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Olympic Cycling Medalist Kelly Catlin Dead At 23

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Cyclist Kelly Catlin (left) with her U.S. teammates after they won team pursuit gold medals at the world championships in the Netherlands last year.
Peter Dejong, AP

Cyclist Kelly Catlin (left) with her U.S. teammates after they won team pursuit gold medals at the world championships in the Netherlands last year.

Updated at 6:07 p.m. ET

Olympic cycling medalist Kelly Catlin died in her dorm at Stanford University last Thursday, an abrupt end to the 23-year-old's accolade-filled life.

Her family tells NPR that she took her own life.

"Waves of despair come over us," her father, Mark Catlin, says. "She promised us she wasn't going to kill herself."

Kelly Catlin was most known as being a member of the U.S. women's pursuit team that earned a silver medal during the 2016 Olympic Games in Rio de Janeiro. She and the team earned three consecutive world championship titles between 2016 and 2018.

She was also pursuing a graduate degree in computational and mathematical engineering. In February, Catlin described the struggle to balance school and cycling.

"It's most difficult when you have to retake a three-hour final exam the moment you step out of the final round of a team pursuit. ... And things still slip through the cracks," she wrote in an article for VeloNews, a cycling magazine.

Kelly Catlin was born in Minnesota, a triplet from "the bottom of the stack," her dad says. Doctors were worried about her lung development.

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But Catlin was a natural athlete, her brother, Colin, tells NPR. He got her into cycling "kicking and screaming," until she realized she could win races. "She loved the speed of it. She liked the scientific nature of it — cycling has all these metrics, all these marginal gains." She also enjoyed the independent side of cycling, "going out and trying to ride as hard as she could," Colin says.

As a child, Catlin loved horses and tried to petition her parents and the city council for permission to keep a miniature horse in the garage, says her sister, Christine. "We had this secret club called the Federation to Buy Horses," she adds.

That love of horses apparently made Catlin a better athlete. "She watched a lot of horse races and would reserve something 'til she came down the end stretch," her mother, Carolyn Emory, says. "This wisp of a girl would pour on the power and outstrip everyone."

But Catlin suffered some crashes later in her career. She broke her arm in October and sustained a concussion on a slick road in December.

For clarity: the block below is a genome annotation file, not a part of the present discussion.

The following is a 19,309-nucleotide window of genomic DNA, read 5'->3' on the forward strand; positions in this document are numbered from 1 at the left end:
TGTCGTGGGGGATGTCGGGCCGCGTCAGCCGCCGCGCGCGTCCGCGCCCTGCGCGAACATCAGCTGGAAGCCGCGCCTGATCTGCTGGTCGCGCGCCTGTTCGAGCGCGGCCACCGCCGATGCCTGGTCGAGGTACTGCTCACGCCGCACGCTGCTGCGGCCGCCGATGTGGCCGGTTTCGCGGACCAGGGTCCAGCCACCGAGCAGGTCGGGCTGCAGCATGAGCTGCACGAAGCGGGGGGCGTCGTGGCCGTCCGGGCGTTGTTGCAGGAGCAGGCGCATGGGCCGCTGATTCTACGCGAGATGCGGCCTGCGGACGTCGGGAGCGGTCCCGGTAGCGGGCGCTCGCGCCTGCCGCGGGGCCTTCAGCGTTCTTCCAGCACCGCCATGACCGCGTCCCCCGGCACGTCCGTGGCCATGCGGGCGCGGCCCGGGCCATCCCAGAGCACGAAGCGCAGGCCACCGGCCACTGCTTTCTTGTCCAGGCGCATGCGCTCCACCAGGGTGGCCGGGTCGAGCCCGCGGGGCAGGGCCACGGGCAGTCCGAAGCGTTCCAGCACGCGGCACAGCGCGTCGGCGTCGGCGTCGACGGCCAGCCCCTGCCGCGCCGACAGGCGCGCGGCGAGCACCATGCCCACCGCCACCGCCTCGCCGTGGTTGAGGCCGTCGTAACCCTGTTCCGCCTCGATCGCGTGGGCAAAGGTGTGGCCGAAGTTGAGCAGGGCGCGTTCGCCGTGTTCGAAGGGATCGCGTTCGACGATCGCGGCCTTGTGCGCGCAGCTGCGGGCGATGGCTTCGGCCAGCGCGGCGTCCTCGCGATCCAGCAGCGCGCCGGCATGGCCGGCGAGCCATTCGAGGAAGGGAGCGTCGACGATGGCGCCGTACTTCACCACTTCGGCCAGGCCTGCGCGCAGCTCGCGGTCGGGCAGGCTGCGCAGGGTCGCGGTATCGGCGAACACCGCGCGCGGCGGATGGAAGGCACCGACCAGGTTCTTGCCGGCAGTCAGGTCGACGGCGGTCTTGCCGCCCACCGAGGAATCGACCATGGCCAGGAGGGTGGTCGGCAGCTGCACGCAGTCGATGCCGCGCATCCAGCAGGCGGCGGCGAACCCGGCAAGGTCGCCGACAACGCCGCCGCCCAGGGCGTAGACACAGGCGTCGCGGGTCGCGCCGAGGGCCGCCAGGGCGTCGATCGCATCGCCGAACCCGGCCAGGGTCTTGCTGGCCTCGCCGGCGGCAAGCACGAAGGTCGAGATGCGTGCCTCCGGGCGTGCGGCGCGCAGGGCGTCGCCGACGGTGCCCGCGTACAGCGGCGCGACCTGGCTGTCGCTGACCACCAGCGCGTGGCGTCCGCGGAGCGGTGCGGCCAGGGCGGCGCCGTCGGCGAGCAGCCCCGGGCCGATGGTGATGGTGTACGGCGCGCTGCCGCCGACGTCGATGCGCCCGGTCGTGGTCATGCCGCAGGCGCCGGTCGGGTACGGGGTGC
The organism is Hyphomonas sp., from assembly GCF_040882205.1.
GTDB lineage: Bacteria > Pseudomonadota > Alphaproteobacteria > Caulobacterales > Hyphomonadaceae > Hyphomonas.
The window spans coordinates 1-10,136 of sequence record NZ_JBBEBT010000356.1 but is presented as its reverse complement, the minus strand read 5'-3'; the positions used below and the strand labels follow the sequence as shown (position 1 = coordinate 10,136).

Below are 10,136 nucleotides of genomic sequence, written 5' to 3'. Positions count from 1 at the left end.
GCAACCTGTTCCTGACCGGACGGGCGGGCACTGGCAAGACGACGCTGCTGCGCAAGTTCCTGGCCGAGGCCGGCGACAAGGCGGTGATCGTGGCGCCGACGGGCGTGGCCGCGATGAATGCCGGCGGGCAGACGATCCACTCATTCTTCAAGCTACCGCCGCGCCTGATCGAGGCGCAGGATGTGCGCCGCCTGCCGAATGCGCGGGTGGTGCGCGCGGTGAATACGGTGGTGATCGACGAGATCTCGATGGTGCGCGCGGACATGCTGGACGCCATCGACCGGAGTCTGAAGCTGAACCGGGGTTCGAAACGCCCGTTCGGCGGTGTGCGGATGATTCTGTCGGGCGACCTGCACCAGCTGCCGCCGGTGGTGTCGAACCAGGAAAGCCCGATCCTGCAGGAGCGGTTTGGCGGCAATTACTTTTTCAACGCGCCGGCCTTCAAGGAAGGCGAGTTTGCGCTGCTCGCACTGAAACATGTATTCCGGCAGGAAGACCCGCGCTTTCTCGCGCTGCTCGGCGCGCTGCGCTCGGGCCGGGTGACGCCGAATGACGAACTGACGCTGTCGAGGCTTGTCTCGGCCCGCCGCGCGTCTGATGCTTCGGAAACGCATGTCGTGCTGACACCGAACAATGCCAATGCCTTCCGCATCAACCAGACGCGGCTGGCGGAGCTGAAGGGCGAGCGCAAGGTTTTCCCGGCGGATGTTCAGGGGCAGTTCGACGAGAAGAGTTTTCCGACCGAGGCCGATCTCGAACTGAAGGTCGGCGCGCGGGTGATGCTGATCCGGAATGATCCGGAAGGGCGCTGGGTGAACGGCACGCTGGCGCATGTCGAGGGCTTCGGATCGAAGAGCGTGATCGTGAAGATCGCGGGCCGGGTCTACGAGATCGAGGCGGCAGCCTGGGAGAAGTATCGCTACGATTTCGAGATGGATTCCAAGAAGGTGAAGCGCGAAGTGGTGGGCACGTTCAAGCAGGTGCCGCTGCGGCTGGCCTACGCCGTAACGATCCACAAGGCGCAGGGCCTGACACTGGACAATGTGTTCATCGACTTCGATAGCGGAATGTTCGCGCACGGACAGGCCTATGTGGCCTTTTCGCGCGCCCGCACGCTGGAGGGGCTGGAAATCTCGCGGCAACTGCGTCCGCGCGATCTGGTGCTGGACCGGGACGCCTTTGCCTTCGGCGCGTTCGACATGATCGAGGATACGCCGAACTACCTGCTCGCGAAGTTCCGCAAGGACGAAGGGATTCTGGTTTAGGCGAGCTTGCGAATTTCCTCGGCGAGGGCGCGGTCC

Initially, Catlin didn't remember that she had hit her head and mainly noticed her road rash abrasions. But the concussion changed her, her family members say.

"We didn't know about the racing thoughts and the obsessing over different things and the nightmares," Christine says. "We only knew about the headaches."

At the end of January, the family says, Catlin attempted suicide.

"She had carefully planned it out and had an email she wrote before that she had scheduled for hours after she was already dead," Christine says. "We got it and thought it was a joke for a minute, then called the police."

The suicide attempt left Catlin with lung and heart issues, Colin says. Her family and her coaches persuaded her to rest, and she withdrew from the 2019 Track Cycling World Championships.

But the incident was far from behind them, and she appeared frustrated. "She told me she hated failing the suicide attempt," Colin says.

USA Cycling President and CEO Rob DeMartini described her death as a devastating loss. "The entire cycling community is mourning this immense loss," he said in a statement. "We are offering continuous support to Kelly's teammates, coaches and staff."

Catlin's personal coach of four years, Stephan McGregor, tells NPR that she was not just a top athlete. "People don't necessarily realize that she spoke Chinese fluently, was a mathematician, was a musician. She was exceptional in every aspect of her life."

Colin says she was full of contrasts — able to listen to German industrial heavy metal, then play Niccolò Paganini on her violin; she pretended she was fierce like a velociraptor, making hissing noises, and dreamed of being a data scientist.

And she wanted to inspire women in the world, Colin says.

"The greatest strength you will ever develop is the ability to recognize your own weaknesses," Kelly Catlin wrote in February, "and to learn to ask for help when you need it."

If you or someone you know may be considering suicide, contact the National Suicide Prevention Lifeline at 1-800-273-8255 (En Español: 1-888-628-9454; Deaf and Hard of Hearing: 1-800-799-4889) or the Crisis Text Line by texting 741741.

Copyright 2019 NPR. To see more, visit https://www.npr.org.

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